• 6. Engage the people you follow. Be polite, mindful of making demands on their attention. Put work into dialogue if they welcome it. Thank them for sharing.
  • They’re also a platform for dialogue and discussion, going beyond information exchanges into deeper levels of communication – sharing insights and experiences. Rheingold reminds us to be kind and show gratitude;
  • 7. Inquire of the people you follow, of the people who follow you. But be careful. Ask engaging questions – answers shd be useful to others
  • Being mindful of being useful to others helps to ensure that we build mutually productive and gratifying relationships in our social channels.
  • 8. Respond to inquiries made to you. Contribute to both diffuse reciprocity and quid pro quo
  • Your goal is to identify people and potential sources you can add to your personal knowledge network.
  • In a recent Twitter conversation, he laid out 8 key thoughts on how to build your own personal learning network from your social media channels. Here they are, along with my thoughts on each:
  • 1. Explore: It’s not just about knowing how to find experts, co-learners, but about exploration as invitation to serendipitous encounter.

  • 3. Follow candidates through RSS, Twitter. Ask yourself over days, weeks, whether each candidate merits continued attention
  • 2. Search – Use Diigo, delicious, listorious, to find pools of expertise in the fields that interest you.
  • You need to be open: To new people, opportunities, possibilities, to knowledge.
  • Once you’ve identified people who are posting information that appears to be relevant to your areas of intererst, follow them.
  • Analyze the quality of their social media posts. What is their point of view? Is the information they’re posting accurate? Are they focused or scattershot? What is the “signal to noise ratio” of their feed? In other words, out of everything they post, how much useful information?
  • 4. Always keep tuning your network, dropping people who don’t gain sufficiently high interest; adding new candidates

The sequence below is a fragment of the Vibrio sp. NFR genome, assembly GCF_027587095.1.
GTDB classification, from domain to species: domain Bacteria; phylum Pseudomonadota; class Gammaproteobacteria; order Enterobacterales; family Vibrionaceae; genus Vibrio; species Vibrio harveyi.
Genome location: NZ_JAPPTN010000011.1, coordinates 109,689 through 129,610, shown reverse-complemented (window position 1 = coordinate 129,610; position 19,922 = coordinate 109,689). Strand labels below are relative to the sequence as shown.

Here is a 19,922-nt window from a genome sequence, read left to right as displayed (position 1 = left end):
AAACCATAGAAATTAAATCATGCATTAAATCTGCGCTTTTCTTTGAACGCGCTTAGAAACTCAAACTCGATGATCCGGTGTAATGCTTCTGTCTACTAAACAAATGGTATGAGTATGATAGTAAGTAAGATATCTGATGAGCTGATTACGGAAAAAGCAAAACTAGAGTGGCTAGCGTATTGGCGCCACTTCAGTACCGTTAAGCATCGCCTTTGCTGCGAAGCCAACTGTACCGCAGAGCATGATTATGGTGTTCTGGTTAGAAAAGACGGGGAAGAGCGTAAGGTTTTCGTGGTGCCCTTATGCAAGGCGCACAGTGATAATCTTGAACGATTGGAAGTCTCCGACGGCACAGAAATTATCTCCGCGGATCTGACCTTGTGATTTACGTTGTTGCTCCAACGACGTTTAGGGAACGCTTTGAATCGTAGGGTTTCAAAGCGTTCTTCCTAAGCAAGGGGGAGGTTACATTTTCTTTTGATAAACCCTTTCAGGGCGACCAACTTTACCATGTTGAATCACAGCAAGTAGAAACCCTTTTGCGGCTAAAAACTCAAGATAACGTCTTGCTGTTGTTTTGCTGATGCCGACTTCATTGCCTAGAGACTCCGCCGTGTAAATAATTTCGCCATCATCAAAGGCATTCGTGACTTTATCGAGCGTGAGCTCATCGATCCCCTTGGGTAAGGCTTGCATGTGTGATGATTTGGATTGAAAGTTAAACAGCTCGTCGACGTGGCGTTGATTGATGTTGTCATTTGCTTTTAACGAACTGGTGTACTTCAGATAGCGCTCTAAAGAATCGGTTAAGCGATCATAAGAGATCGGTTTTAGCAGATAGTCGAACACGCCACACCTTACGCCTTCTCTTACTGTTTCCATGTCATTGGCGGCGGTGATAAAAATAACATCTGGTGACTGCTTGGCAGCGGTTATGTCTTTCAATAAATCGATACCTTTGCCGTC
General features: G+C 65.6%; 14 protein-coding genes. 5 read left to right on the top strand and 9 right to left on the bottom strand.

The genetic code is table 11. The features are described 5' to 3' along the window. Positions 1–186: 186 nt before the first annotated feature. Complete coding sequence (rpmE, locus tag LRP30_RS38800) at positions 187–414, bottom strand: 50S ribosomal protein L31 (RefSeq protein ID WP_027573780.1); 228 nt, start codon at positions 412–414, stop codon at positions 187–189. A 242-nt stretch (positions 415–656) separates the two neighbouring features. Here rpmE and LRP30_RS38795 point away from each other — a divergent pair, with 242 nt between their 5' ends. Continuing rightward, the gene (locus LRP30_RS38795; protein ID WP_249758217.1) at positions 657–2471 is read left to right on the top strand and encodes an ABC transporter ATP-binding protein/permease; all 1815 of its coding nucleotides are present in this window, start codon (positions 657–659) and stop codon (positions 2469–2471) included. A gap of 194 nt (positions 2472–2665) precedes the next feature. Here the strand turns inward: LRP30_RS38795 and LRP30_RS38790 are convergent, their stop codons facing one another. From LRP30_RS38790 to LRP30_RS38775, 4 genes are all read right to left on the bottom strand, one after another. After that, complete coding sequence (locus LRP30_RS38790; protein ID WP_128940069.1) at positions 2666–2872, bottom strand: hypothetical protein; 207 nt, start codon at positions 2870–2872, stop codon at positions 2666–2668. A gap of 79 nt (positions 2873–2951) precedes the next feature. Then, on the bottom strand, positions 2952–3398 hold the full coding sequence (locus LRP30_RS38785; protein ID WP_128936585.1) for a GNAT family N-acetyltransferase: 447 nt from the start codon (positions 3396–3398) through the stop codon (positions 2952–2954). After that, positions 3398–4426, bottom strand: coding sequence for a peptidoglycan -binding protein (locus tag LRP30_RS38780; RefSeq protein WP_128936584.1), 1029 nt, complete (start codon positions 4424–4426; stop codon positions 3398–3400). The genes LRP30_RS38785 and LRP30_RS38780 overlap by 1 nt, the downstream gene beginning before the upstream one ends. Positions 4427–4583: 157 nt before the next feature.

• I follow about 900 people on Twitter. But I’ve developed a list I call “rockstars” who consistently provide the best ideas and resources in their feeds. That’s the tweetstream I visit first, because that’s where I’ll find the best stuff in the least amount of time.
David McGavock

(RE)VITALIZE VISUALS » what gives you energy? - 0 views

  • What is it that gives you energy these days? And what at work gives you energy?
  • I love to draw with people to solve problems, gain insights about vision or just have some fun!Adding color and movement to the page via the bodily movement of drawing gives me energy.
    "My energy rises when there's a challenge involved and I 'really have to think/draw' (thinking & drawing go together in my world). (#drawitout) Conversations where I don't know all the answers give me energy, for I find that it's usually a good question rather than an answer that propels me forward."
David McGavock

New Device Allows Brain to Bypass Spinal Cord, Move Paralyzed Limbs - ScienceNewsline - 0 views

  • For the first time ever, a paralyzed man can move his fingers and hand with his own thoughts thanks to an innovative partnership between The Ohio State University Wexner Medical Center and Battelle.
  • “It’s much like a heart bypass, but instead of bypassing blood, we’re actually bypassing electrical signals,” said Chad Bouton, research leader at Battelle. “We’re taking those signals from the brain, going around the injury, and actually going directly to the muscles.”
    • David McGavock